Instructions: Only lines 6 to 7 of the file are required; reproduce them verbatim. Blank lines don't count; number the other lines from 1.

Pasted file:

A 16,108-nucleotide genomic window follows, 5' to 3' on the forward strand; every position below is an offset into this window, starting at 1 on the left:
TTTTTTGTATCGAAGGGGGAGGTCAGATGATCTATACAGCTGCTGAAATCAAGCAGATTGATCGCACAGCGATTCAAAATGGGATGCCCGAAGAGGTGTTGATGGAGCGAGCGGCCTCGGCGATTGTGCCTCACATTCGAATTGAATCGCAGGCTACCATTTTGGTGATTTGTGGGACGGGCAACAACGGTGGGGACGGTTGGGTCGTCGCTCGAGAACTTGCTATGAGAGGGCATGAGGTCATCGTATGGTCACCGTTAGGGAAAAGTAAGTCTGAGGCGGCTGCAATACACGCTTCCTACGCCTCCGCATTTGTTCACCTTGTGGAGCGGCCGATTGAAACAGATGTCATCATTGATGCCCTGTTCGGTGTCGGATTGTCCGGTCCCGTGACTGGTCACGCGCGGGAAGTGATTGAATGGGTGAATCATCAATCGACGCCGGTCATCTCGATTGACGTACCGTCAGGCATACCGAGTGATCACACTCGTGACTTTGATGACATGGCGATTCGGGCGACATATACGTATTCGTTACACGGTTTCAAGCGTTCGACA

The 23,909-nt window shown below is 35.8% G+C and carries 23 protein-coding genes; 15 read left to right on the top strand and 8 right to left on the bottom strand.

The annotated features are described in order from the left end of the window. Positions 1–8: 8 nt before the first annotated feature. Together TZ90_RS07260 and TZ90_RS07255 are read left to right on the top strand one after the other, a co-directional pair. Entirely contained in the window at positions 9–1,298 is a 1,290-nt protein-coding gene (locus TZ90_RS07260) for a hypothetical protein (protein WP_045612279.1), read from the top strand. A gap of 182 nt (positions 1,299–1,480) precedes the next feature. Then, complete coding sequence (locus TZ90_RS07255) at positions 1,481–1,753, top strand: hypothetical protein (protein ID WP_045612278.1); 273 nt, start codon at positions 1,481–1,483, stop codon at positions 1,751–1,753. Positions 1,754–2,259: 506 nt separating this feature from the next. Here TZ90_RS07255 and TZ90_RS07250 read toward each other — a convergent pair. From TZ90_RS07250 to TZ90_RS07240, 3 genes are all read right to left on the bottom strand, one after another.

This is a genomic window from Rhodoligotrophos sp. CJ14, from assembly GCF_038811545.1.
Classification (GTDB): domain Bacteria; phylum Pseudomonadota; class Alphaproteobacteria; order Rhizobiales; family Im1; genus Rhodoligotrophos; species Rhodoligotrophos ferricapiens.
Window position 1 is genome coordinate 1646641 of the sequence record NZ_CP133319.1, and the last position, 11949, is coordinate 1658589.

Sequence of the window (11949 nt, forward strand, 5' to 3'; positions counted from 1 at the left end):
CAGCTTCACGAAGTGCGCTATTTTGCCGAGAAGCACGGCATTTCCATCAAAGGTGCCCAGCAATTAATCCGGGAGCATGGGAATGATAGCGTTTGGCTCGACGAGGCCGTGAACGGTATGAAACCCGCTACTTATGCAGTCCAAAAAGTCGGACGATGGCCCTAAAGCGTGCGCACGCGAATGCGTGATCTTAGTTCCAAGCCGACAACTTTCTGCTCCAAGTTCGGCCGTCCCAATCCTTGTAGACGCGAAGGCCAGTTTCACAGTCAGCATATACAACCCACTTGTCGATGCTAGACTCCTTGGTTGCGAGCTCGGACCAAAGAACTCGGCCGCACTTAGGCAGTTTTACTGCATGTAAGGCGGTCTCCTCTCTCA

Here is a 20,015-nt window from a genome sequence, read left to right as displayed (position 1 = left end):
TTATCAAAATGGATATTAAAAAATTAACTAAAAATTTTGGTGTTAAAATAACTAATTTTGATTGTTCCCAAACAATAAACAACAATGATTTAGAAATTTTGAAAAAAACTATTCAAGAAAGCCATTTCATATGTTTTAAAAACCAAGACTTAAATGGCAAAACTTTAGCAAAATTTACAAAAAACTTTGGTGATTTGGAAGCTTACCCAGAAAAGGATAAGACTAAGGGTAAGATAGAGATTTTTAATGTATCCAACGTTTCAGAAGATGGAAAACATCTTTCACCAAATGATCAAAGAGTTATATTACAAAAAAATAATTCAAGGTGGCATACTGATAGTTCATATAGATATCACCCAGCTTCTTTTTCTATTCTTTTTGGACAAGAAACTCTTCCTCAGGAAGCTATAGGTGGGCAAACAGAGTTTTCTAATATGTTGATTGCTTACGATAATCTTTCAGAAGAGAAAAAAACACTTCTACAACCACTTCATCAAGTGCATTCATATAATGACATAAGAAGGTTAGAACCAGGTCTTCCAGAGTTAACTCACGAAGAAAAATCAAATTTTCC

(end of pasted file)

Classification (GTDB): domain Bacteria; phylum Pseudomonadota; class Alphaproteobacteria; order Rhizobiales; family Im1; genus Rhodoligotrophos; species Rhodoligotrophos ferricapiens.
Window position 1 is genome coordinate 1646641 of the sequence record NZ_CP133319.1, and the last position, 11949, is coordinate 1658589.